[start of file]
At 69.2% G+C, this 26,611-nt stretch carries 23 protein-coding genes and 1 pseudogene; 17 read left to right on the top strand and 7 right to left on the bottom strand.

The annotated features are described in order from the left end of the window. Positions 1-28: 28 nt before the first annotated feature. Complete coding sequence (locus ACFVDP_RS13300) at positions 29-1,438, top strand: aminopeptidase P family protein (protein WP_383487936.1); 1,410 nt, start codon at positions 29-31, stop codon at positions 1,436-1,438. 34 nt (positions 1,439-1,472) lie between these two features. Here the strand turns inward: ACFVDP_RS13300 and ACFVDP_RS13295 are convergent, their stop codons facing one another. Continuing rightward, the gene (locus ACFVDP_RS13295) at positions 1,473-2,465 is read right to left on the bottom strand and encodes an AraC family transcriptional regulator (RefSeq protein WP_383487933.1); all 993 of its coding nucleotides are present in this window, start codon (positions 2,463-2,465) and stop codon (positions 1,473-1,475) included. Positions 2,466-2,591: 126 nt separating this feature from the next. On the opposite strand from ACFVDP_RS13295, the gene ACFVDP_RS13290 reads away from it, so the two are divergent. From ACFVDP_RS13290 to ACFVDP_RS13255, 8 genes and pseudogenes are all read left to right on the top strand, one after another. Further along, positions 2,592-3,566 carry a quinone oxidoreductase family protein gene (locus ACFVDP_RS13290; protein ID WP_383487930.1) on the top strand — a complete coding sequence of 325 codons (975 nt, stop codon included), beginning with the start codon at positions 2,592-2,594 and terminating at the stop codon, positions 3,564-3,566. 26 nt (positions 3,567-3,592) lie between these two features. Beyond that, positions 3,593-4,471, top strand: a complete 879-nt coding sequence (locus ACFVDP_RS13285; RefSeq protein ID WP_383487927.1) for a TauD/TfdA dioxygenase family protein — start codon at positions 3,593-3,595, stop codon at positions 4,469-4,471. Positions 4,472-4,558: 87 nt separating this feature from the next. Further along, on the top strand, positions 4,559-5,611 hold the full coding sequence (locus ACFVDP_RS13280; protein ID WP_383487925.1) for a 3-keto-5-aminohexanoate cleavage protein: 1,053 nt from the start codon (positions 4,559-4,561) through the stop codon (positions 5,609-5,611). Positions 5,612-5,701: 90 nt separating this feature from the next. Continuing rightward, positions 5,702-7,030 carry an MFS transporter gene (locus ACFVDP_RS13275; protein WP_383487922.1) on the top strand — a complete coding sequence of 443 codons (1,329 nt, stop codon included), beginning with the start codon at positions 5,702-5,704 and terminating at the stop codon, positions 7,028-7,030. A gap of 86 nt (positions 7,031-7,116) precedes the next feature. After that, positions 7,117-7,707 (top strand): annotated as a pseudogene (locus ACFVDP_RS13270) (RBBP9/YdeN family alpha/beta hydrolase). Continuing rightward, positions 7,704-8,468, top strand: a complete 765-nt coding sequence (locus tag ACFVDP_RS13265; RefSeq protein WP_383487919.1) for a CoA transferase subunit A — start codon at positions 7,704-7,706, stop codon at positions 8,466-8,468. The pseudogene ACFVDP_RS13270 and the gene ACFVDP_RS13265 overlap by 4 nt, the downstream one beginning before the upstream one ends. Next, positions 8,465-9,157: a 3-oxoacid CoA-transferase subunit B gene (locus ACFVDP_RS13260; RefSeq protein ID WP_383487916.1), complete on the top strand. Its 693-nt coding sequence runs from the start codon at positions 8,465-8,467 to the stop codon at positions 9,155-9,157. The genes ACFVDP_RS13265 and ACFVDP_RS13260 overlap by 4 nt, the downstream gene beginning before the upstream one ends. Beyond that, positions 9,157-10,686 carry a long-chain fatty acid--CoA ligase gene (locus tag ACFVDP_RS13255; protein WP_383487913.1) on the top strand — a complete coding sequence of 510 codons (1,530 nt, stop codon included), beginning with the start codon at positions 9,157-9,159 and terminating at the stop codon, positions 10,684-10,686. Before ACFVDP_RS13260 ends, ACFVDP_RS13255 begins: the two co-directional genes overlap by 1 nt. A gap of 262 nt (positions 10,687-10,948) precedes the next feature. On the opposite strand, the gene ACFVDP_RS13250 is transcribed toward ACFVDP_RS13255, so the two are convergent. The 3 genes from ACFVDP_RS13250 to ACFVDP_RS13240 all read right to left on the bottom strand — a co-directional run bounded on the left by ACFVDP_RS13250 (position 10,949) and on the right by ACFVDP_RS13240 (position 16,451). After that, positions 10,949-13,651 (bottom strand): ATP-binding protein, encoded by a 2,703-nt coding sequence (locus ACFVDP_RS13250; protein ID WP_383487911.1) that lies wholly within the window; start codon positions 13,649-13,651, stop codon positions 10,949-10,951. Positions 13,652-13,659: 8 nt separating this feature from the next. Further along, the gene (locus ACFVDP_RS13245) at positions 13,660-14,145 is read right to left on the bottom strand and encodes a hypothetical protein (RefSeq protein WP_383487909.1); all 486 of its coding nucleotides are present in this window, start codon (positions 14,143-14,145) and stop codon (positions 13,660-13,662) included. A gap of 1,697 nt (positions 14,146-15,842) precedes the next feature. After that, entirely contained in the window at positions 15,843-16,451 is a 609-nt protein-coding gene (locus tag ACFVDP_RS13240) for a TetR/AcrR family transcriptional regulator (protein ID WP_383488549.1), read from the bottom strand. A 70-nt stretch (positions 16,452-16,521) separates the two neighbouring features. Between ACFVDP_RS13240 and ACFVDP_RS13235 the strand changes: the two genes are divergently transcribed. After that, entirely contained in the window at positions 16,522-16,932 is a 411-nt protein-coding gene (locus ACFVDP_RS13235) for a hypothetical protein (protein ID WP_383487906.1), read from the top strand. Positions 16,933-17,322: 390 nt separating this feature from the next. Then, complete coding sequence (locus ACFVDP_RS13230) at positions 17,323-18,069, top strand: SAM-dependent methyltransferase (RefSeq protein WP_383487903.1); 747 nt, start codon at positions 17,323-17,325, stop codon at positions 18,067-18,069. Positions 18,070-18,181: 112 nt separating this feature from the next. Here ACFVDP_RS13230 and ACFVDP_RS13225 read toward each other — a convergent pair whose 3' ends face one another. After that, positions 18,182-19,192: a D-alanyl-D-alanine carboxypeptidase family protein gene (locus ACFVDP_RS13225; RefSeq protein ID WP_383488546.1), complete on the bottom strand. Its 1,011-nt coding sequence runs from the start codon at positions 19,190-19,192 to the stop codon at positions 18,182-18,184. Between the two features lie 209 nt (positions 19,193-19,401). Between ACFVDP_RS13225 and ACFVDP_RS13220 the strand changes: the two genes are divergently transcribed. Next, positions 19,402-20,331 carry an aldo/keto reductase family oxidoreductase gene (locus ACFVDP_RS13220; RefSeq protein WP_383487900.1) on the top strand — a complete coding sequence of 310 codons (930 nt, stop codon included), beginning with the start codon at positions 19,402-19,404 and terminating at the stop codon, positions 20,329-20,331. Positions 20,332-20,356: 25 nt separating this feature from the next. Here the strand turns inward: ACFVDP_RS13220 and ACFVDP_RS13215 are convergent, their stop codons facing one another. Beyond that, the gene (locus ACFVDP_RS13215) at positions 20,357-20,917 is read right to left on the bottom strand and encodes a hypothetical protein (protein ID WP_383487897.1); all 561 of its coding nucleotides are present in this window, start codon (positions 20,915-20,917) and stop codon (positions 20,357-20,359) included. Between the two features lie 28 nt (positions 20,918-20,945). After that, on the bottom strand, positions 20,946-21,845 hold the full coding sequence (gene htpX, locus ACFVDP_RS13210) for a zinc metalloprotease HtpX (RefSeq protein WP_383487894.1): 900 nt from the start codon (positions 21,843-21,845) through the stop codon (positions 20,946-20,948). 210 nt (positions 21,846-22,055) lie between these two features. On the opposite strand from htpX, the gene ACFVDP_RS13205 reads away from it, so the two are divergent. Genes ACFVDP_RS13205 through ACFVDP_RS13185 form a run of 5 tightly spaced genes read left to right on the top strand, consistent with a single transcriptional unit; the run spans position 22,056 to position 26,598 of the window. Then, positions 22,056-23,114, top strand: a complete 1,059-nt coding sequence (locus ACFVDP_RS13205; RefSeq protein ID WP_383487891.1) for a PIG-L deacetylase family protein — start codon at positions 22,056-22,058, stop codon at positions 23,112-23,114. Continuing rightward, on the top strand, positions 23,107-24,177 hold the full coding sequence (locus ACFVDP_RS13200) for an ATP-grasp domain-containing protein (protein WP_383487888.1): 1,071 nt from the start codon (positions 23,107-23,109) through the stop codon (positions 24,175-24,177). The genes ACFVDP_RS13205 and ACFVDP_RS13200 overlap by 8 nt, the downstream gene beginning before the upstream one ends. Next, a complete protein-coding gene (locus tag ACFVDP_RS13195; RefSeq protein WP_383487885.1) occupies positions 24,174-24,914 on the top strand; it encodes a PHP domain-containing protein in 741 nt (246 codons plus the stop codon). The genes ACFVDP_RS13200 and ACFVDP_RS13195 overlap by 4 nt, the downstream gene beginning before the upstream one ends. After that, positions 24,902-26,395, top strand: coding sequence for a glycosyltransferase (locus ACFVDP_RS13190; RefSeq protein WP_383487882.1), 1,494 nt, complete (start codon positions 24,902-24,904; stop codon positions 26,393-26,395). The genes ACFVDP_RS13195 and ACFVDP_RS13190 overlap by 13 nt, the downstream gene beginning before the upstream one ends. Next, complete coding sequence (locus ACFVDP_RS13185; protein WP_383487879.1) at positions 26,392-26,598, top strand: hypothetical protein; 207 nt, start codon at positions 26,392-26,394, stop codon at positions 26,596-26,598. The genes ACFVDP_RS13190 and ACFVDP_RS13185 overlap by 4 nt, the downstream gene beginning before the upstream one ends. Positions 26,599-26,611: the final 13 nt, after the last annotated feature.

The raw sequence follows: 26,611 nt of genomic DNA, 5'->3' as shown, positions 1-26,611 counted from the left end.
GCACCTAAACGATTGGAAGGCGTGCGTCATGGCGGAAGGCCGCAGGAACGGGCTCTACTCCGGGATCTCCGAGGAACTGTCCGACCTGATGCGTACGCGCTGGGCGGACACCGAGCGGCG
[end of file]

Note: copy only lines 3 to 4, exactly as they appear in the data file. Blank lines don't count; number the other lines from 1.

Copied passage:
The raw sequence follows: 26,611 nt of genomic DNA, 5'->3' as shown, positions 1-26,611 counted from the left end.
GCACCTAAACGATTGGAAGGCGTGCGTCATGGCGGAAGGCCGCAGGAACGGGCTCTACTCCGGGATCTCCGAGGAACTGTCCGACCTGATGCGTACGCGCTGGGCGGACACCGAGCGGCG